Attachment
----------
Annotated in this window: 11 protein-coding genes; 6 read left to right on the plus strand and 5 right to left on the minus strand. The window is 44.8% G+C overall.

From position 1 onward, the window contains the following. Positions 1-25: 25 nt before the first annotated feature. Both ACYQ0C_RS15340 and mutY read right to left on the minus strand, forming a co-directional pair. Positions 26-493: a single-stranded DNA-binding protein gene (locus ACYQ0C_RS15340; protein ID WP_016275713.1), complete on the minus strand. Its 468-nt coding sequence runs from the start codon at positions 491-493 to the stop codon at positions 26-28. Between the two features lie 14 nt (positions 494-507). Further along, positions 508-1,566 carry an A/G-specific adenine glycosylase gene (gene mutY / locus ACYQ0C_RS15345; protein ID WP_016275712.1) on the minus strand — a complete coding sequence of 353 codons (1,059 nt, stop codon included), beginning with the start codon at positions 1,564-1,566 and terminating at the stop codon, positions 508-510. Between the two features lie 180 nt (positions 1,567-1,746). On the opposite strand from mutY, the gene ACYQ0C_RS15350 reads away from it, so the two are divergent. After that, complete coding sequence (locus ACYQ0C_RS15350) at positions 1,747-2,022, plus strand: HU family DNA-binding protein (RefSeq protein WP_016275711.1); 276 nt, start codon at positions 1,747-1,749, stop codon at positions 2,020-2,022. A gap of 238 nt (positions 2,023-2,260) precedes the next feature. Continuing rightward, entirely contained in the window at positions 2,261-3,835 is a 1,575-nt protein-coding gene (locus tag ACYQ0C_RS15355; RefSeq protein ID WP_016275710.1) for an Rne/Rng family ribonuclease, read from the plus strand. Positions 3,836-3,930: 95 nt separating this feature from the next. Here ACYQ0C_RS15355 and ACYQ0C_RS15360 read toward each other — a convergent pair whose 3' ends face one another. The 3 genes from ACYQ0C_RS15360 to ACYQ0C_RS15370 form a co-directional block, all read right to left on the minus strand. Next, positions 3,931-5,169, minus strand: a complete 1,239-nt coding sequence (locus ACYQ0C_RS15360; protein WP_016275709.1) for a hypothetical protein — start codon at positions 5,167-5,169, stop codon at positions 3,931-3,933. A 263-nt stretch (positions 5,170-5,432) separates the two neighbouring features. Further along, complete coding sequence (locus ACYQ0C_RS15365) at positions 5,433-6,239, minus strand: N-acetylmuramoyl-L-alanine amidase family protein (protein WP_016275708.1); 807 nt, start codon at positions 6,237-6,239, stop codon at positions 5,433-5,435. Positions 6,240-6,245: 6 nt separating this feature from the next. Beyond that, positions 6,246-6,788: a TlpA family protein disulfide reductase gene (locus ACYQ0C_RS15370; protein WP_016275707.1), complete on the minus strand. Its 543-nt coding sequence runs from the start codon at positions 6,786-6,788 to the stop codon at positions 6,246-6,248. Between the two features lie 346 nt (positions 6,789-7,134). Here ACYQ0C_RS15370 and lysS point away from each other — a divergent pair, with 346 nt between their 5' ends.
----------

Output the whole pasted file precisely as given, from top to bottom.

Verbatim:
Annotated in this window: 11 protein-coding genes; 6 read left to right on the plus strand and 5 right to left on the minus strand. The window is 44.8% G+C overall.

From position 1 onward, the window contains the following. Positions 1-25: 25 nt before the first annotated feature. Both ACYQ0C_RS15340 and mutY read right to left on the minus strand, forming a co-directional pair. Positions 26-493: a single-stranded DNA-binding protein gene (locus ACYQ0C_RS15340; protein ID WP_016275713.1), complete on the minus strand. Its 468-nt coding sequence runs from the start codon at positions 491-493 to the stop codon at positions 26-28. Between the two features lie 14 nt (positions 494-507). Further along, positions 508-1,566 carry an A/G-specific adenine glycosylase gene (gene mutY / locus ACYQ0C_RS15345; protein ID WP_016275712.1) on the minus strand — a complete coding sequence of 353 codons (1,059 nt, stop codon included), beginning with the start codon at positions 1,564-1,566 and terminating at the stop codon, positions 508-510. Between the two features lie 180 nt (positions 1,567-1,746). On the opposite strand from mutY, the gene ACYQ0C_RS15350 reads away from it, so the two are divergent. After that, complete coding sequence (locus ACYQ0C_RS15350) at positions 1,747-2,022, plus strand: HU family DNA-binding protein (RefSeq protein WP_016275711.1); 276 nt, start codon at positions 1,747-1,749, stop codon at positions 2,020-2,022. A gap of 238 nt (positions 2,023-2,260) precedes the next feature. Continuing rightward, entirely contained in the window at positions 2,261-3,835 is a 1,575-nt protein-coding gene (locus tag ACYQ0C_RS15355; RefSeq protein ID WP_016275710.1) for an Rne/Rng family ribonuclease, read from the plus strand. Positions 3,836-3,930: 95 nt separating this feature from the next. Here ACYQ0C_RS15355 and ACYQ0C_RS15360 read toward each other — a convergent pair whose 3' ends face one another. The 3 genes from ACYQ0C_RS15360 to ACYQ0C_RS15370 form a co-directional block, all read right to left on the minus strand. Next, positions 3,931-5,169, minus strand: a complete 1,239-nt coding sequence (locus ACYQ0C_RS15360; protein WP_016275709.1) for a hypothetical protein — start codon at positions 5,167-5,169, stop codon at positions 3,931-3,933. A 263-nt stretch (positions 5,170-5,432) separates the two neighbouring features. Further along, complete coding sequence (locus ACYQ0C_RS15365) at positions 5,433-6,239, minus strand: N-acetylmuramoyl-L-alanine amidase family protein (protein WP_016275708.1); 807 nt, start codon at positions 6,237-6,239, stop codon at positions 5,433-5,435. Positions 6,240-6,245: 6 nt separating this feature from the next. Beyond that, positions 6,246-6,788: a TlpA family protein disulfide reductase gene (locus ACYQ0C_RS15370; protein WP_016275707.1), complete on the minus strand. Its 543-nt coding sequence runs from the start codon at positions 6,786-6,788 to the stop codon at positions 6,246-6,248. Between the two features lie 346 nt (positions 6,789-7,134). Here ACYQ0C_RS15370 and lysS point away from each other — a divergent pair, with 346 nt between their 5' ends.